2. Rising societal expectations: Over the past two decades, attention on the E (environment) of ESG has been rising. Focus on the S (social) has lagged but early signs are beginning to appear (e.g. Black Lives Matter and the #MeToo movement), particularly in the US and parts of Europe (including the subsequent backlash). As with the environment, a limiting challenge faced by those with social expectations is how to measure progress – if you can’t measure it, you can’t manage it. This will change. In the absence of effective governments’ action, the public is looking to corporates to step up. As the Edelman Trust Barometer indicates, corporates remain the most trusted type of organisation (over government, the media and NGOs). Today, therefore, all corporate (or other entities) need to be aware of, and ready to respond to, the changing social context. While this is very location-dependent (if you have insufficient food, social concerns are less important to you), and there may be oscillations, this is certainly a rising trend.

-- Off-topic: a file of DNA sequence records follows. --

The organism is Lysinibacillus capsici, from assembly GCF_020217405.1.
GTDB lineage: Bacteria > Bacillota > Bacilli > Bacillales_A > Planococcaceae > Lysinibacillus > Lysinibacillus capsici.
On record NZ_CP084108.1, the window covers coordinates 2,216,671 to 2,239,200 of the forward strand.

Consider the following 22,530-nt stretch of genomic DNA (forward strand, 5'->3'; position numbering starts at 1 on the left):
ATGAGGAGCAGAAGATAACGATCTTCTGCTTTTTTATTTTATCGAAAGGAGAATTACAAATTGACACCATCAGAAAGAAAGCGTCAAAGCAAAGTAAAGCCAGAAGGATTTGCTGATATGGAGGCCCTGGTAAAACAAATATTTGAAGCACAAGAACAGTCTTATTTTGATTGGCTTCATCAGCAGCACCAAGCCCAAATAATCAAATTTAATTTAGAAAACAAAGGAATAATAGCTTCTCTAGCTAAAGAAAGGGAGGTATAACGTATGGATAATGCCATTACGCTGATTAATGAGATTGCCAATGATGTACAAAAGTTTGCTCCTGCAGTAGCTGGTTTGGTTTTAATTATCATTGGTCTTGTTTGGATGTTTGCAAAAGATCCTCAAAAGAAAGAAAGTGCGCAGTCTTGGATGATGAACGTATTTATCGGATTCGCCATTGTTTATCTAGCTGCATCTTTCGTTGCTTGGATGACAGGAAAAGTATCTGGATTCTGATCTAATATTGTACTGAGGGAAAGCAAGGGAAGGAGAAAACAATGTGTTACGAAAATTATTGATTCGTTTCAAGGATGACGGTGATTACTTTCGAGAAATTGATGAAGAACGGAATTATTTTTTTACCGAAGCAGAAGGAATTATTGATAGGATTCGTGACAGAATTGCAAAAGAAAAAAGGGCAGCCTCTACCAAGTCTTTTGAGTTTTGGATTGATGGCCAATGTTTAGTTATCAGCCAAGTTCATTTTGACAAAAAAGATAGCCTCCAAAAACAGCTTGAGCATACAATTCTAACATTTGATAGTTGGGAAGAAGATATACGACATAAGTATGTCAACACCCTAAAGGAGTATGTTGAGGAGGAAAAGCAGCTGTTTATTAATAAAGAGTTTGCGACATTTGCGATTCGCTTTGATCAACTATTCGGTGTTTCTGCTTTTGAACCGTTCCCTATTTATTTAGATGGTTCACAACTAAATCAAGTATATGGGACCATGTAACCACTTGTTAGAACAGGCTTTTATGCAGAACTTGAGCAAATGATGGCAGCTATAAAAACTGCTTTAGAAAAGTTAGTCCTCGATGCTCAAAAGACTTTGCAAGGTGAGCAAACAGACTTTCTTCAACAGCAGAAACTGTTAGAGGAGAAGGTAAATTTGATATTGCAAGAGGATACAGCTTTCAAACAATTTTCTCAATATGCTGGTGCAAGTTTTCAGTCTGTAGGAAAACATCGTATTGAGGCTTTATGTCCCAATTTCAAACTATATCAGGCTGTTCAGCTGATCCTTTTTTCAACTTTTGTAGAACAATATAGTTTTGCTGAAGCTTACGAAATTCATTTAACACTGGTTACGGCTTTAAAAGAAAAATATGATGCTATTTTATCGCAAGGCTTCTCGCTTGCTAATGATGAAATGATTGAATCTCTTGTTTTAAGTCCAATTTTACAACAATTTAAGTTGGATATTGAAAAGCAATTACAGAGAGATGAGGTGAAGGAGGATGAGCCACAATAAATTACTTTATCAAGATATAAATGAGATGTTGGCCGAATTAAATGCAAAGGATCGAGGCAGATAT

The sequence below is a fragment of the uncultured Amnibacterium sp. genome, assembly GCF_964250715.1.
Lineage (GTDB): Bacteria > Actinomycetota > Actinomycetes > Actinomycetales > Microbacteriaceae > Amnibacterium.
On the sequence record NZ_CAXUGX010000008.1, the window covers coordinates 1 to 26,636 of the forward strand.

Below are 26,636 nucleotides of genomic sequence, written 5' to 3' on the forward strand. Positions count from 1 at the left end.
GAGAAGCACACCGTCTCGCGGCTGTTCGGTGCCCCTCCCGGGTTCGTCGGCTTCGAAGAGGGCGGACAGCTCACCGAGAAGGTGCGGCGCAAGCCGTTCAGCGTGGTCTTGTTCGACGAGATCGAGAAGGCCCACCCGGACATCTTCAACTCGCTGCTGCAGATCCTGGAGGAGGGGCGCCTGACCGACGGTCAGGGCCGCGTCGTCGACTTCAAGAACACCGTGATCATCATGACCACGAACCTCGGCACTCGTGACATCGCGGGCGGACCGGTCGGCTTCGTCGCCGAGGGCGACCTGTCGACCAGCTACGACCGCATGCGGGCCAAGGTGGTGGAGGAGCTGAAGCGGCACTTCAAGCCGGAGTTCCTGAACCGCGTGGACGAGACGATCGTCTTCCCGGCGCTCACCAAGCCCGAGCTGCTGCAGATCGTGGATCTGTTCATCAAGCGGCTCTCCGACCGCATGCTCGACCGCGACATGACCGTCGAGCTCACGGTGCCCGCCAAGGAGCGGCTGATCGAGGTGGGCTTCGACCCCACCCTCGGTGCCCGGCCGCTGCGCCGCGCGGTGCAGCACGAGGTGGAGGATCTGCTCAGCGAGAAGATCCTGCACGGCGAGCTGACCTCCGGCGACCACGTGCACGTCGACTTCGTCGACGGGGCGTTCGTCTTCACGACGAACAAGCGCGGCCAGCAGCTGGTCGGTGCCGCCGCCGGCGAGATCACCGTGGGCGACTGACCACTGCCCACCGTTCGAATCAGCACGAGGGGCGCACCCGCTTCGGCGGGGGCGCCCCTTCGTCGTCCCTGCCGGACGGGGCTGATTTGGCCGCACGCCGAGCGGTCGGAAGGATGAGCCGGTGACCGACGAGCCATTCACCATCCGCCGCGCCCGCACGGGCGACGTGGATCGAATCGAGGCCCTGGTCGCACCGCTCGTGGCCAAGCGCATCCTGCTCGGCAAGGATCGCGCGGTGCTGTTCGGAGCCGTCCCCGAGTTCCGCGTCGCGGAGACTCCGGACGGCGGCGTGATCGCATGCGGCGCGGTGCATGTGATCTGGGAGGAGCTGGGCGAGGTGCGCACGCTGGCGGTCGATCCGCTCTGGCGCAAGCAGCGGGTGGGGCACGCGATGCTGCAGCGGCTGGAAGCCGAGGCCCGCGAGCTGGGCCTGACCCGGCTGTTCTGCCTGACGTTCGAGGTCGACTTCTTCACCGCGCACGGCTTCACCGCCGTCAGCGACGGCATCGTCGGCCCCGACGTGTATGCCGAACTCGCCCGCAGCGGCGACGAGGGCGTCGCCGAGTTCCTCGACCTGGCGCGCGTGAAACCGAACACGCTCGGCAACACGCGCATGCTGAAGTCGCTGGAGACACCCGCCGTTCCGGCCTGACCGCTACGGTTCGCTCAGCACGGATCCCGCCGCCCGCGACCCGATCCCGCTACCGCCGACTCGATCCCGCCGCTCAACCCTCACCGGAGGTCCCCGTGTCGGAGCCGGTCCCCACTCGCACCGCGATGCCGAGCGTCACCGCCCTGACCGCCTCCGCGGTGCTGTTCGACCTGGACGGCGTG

3. Technological change: Technology has the potential to transform our lives in a multitude of ways, of which many haven’t even been conceived yet. Some of the key arenas today and in the coming years are in data and information access, how we travel (and thus where we live), health care, and communication. In some areas the impact will be direct: self-driving cars and communications advances might lead to a slow down or even reversal of urbanisation (which I have written about before). Technology can also boost other trends, such as the decline in US-China relations. It is, if you will, in the air we breathe and thus its effect can be in almost any arena (just as the industrial revolution was in its time). However, technological change can, and will, have both positive and negative implications. And this can create volatility. Communications technology diffuses power to a much wider audience, but also enhances division and enables disinformation. Data dissemination provides equality of access but also raises privacy concerns. Technology is a super-charger of both trends and noise.